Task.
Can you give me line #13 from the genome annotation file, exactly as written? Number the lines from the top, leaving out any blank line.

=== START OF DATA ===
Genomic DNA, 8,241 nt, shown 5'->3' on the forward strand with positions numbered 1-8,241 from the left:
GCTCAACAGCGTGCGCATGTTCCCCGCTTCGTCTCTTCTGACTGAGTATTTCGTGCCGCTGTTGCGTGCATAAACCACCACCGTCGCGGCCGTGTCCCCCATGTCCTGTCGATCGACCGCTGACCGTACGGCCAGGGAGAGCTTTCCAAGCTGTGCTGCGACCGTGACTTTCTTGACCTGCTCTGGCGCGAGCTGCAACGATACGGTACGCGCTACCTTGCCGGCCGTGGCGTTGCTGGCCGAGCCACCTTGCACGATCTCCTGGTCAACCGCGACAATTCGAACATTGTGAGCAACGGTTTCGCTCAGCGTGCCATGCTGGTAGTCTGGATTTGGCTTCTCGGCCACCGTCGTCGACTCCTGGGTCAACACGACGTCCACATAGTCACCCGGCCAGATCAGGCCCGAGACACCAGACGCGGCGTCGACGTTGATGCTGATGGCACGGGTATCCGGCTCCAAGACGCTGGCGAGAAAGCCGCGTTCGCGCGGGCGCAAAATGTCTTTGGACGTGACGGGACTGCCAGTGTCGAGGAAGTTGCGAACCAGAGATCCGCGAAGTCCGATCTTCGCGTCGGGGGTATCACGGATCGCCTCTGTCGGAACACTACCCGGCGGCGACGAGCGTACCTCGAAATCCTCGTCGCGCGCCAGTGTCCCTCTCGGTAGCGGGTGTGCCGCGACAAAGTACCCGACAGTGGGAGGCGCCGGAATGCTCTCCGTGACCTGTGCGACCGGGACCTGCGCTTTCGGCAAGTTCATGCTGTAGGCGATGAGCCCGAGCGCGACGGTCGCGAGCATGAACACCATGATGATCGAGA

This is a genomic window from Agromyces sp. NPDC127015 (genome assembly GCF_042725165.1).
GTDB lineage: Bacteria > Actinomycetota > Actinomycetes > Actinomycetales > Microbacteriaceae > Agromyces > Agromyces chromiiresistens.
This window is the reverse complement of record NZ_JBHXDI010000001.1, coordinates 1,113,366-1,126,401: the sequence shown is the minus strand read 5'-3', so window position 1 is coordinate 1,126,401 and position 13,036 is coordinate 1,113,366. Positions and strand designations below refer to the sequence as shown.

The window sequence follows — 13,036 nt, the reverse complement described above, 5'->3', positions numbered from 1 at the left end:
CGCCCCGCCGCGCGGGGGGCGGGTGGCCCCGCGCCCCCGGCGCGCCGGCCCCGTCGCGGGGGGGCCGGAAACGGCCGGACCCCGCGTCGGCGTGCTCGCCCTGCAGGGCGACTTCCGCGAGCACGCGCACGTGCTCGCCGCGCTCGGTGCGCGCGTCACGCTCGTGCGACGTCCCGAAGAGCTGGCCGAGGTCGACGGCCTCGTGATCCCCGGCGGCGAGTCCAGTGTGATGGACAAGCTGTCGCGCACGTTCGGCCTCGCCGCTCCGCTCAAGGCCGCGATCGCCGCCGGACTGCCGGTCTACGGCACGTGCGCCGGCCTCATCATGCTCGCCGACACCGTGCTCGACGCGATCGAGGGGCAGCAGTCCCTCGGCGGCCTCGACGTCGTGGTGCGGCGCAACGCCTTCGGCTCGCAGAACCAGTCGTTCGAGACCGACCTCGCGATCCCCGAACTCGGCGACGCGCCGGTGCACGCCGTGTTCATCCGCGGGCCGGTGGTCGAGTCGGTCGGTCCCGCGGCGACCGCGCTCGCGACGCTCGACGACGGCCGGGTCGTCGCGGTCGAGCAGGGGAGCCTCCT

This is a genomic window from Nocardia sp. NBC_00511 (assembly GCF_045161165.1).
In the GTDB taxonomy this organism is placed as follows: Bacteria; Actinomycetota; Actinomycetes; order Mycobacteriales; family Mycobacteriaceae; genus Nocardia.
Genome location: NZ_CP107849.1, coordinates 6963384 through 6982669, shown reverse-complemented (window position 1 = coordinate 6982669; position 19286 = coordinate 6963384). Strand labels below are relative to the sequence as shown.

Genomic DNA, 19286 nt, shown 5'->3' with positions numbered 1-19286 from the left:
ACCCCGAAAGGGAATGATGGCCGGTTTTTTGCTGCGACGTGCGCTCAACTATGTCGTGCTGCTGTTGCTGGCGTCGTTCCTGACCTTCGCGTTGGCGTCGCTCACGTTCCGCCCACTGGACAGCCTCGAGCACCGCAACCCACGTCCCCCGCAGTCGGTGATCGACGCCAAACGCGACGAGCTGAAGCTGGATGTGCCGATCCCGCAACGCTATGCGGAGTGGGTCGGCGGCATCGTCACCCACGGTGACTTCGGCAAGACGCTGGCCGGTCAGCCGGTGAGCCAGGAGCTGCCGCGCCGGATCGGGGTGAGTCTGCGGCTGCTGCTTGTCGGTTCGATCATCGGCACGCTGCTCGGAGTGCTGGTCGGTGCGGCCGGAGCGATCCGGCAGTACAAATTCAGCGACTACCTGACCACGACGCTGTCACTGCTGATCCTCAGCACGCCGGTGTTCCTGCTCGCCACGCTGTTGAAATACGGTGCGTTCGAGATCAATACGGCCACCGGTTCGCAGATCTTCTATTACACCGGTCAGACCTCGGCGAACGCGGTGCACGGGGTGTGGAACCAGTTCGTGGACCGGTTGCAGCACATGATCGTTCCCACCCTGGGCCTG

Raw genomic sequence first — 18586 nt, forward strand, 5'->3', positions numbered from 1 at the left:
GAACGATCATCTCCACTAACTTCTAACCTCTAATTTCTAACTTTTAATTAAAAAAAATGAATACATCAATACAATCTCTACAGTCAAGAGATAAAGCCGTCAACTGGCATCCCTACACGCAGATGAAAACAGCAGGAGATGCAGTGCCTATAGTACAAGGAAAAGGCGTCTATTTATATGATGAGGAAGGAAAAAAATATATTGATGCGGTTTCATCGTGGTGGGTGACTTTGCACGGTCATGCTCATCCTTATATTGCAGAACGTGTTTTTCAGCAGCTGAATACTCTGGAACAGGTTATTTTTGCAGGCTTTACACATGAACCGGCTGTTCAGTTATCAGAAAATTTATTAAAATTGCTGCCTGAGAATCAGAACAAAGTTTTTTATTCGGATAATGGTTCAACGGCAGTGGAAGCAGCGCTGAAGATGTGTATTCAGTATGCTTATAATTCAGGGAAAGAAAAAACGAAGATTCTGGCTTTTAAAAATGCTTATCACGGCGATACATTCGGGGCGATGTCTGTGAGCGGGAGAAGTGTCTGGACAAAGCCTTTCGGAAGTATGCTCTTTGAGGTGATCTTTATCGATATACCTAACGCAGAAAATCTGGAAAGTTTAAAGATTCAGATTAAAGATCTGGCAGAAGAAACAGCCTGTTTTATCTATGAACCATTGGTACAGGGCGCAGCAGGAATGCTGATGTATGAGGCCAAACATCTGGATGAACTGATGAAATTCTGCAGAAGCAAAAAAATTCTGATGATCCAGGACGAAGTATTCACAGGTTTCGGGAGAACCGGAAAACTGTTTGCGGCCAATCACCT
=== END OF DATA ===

Raw genomic sequence first — 18586 nt, forward strand, 5'->3', positions numbered from 1 at the left: